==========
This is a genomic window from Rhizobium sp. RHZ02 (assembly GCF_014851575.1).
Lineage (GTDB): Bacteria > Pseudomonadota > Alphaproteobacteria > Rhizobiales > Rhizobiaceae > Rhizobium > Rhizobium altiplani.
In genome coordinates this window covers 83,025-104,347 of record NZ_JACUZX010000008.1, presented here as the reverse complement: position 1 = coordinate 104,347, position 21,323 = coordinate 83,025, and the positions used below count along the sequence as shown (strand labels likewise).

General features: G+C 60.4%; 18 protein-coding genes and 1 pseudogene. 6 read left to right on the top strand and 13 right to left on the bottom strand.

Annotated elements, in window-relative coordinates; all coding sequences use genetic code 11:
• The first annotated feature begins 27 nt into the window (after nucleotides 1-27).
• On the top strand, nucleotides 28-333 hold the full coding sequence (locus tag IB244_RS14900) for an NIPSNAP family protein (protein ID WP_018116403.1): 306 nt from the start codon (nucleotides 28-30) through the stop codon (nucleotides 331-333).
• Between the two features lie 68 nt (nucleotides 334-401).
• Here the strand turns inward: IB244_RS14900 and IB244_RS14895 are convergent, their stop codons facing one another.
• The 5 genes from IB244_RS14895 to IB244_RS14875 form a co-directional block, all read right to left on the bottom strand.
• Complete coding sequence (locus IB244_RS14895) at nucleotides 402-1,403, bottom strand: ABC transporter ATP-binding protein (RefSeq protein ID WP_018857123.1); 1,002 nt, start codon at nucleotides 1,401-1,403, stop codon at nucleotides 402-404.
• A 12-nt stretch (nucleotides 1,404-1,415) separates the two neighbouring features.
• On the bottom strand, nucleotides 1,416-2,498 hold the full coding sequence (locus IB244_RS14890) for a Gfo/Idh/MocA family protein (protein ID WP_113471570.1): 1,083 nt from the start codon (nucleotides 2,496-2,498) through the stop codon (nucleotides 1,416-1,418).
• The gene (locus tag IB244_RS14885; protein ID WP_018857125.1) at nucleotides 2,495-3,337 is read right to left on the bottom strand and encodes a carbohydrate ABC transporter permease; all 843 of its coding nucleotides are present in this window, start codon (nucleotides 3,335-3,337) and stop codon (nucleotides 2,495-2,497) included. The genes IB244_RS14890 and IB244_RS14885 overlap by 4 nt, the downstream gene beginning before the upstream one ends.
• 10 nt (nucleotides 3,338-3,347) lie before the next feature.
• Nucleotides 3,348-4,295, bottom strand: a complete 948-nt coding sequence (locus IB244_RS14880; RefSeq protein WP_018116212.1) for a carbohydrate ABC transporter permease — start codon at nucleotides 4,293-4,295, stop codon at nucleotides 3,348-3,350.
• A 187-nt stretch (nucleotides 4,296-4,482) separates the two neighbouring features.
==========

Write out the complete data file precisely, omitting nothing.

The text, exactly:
This is a genomic window from Rhizobium sp. RHZ02 (assembly GCF_014851575.1).
Lineage (GTDB): Bacteria > Pseudomonadota > Alphaproteobacteria > Rhizobiales > Rhizobiaceae > Rhizobium > Rhizobium altiplani.
In genome coordinates this window covers 83,025-104,347 of record NZ_JACUZX010000008.1, presented here as the reverse complement: position 1 = coordinate 104,347, position 21,323 = coordinate 83,025, and the positions used below count along the sequence as shown (strand labels likewise).

General features: G+C 60.4%; 18 protein-coding genes and 1 pseudogene. 6 read left to right on the top strand and 13 right to left on the bottom strand.

Annotated elements, in window-relative coordinates; all coding sequences use genetic code 11:
• The first annotated feature begins 27 nt into the window (after nucleotides 1-27).
• On the top strand, nucleotides 28-333 hold the full coding sequence (locus tag IB244_RS14900) for an NIPSNAP family protein (protein ID WP_018116403.1): 306 nt from the start codon (nucleotides 28-30) through the stop codon (nucleotides 331-333).
• Between the two features lie 68 nt (nucleotides 334-401).
• Here the strand turns inward: IB244_RS14900 and IB244_RS14895 are convergent, their stop codons facing one another.
• The 5 genes from IB244_RS14895 to IB244_RS14875 form a co-directional block, all read right to left on the bottom strand.
• Complete coding sequence (locus IB244_RS14895) at nucleotides 402-1,403, bottom strand: ABC transporter ATP-binding protein (RefSeq protein ID WP_018857123.1); 1,002 nt, start codon at nucleotides 1,401-1,403, stop codon at nucleotides 402-404.
• A 12-nt stretch (nucleotides 1,404-1,415) separates the two neighbouring features.
• On the bottom strand, nucleotides 1,416-2,498 hold the full coding sequence (locus IB244_RS14890) for a Gfo/Idh/MocA family protein (protein ID WP_113471570.1): 1,083 nt from the start codon (nucleotides 2,496-2,498) through the stop codon (nucleotides 1,416-1,418).
• The gene (locus tag IB244_RS14885; protein ID WP_018857125.1) at nucleotides 2,495-3,337 is read right to left on the bottom strand and encodes a carbohydrate ABC transporter permease; all 843 of its coding nucleotides are present in this window, start codon (nucleotides 3,335-3,337) and stop codon (nucleotides 2,495-2,497) included. The genes IB244_RS14890 and IB244_RS14885 overlap by 4 nt, the downstream gene beginning before the upstream one ends.
• 10 nt (nucleotides 3,338-3,347) lie before the next feature.
• Nucleotides 3,348-4,295, bottom strand: a complete 948-nt coding sequence (locus IB244_RS14880; RefSeq protein WP_018116212.1) for a carbohydrate ABC transporter permease — start codon at nucleotides 4,293-4,295, stop codon at nucleotides 3,348-3,350.
• A 187-nt stretch (nucleotides 4,296-4,482) separates the two neighbouring features.